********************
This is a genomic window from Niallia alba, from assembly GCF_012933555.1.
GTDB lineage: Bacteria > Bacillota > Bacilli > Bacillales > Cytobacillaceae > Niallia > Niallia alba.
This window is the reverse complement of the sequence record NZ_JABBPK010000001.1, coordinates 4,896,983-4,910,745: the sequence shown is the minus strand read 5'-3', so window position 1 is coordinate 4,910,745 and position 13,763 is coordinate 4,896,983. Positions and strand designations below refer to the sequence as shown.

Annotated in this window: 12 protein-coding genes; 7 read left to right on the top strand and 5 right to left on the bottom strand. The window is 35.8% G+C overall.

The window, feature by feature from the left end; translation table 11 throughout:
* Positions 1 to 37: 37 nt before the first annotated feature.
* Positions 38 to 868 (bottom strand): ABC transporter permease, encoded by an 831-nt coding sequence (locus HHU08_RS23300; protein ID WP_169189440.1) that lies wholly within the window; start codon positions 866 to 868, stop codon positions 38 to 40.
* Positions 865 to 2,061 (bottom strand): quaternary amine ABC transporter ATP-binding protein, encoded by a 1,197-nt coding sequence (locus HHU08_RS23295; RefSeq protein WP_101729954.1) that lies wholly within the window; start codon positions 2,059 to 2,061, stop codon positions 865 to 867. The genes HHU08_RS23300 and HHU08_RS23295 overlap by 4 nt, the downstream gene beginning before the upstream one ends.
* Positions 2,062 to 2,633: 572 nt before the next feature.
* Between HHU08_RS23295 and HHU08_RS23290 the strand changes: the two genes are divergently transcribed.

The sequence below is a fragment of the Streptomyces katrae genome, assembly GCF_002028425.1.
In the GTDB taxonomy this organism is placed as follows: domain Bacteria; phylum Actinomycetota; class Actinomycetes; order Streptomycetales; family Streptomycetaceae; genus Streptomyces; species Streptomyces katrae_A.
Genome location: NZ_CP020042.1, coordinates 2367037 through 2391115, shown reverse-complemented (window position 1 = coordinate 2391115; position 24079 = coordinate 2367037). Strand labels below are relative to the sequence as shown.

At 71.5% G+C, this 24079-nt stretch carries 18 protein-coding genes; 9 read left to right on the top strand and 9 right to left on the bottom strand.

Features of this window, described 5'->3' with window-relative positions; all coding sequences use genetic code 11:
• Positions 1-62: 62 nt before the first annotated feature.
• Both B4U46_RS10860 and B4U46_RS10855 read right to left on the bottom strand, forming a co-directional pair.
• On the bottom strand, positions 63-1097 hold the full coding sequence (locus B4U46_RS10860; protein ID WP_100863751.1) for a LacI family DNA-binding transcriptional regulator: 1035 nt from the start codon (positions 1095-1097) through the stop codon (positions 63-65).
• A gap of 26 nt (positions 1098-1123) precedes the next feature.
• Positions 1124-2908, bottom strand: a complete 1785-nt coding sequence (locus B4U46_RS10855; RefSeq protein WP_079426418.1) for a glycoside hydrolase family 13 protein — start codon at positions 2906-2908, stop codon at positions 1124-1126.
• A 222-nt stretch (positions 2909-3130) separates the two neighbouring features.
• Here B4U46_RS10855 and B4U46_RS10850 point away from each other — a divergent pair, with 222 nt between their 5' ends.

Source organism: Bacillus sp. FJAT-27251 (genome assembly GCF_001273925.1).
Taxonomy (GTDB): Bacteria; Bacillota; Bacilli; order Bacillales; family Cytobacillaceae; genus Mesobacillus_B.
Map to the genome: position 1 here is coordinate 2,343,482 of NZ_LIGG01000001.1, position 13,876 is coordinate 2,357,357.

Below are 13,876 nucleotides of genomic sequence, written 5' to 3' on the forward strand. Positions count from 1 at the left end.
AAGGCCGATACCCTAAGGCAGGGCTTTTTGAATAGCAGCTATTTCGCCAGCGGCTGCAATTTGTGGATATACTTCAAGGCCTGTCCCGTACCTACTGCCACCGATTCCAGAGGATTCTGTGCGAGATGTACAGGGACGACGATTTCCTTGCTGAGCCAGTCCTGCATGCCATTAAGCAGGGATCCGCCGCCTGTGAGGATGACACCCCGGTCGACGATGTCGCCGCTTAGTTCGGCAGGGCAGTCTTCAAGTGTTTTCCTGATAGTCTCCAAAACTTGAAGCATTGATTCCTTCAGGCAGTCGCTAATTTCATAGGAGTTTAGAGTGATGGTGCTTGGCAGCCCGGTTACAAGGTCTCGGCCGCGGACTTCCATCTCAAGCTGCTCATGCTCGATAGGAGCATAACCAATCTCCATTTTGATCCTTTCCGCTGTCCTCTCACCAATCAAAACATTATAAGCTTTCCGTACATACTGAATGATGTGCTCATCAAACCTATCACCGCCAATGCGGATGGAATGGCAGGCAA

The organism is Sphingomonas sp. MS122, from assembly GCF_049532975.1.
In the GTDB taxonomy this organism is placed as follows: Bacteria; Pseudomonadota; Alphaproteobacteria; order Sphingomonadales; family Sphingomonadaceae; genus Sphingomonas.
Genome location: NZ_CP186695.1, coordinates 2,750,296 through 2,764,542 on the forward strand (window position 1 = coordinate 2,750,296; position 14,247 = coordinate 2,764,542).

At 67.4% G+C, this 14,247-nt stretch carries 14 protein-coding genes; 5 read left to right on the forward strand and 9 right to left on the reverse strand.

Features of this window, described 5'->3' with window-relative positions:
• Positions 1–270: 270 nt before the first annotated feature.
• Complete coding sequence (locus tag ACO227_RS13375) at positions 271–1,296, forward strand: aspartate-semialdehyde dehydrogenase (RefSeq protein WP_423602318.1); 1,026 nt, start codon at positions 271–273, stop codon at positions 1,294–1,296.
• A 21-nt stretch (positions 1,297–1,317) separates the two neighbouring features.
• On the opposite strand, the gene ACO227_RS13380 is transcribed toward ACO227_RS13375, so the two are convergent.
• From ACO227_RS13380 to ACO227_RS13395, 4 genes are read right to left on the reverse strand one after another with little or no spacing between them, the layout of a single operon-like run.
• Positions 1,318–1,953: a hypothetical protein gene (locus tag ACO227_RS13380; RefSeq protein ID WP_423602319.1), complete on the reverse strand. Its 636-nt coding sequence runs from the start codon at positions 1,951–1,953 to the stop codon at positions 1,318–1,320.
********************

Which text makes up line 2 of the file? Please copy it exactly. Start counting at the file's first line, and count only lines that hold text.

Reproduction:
GTDB lineage: Bacteria > Bacillota > Bacilli > Bacillales > Cytobacillaceae > Niallia > Niallia alba.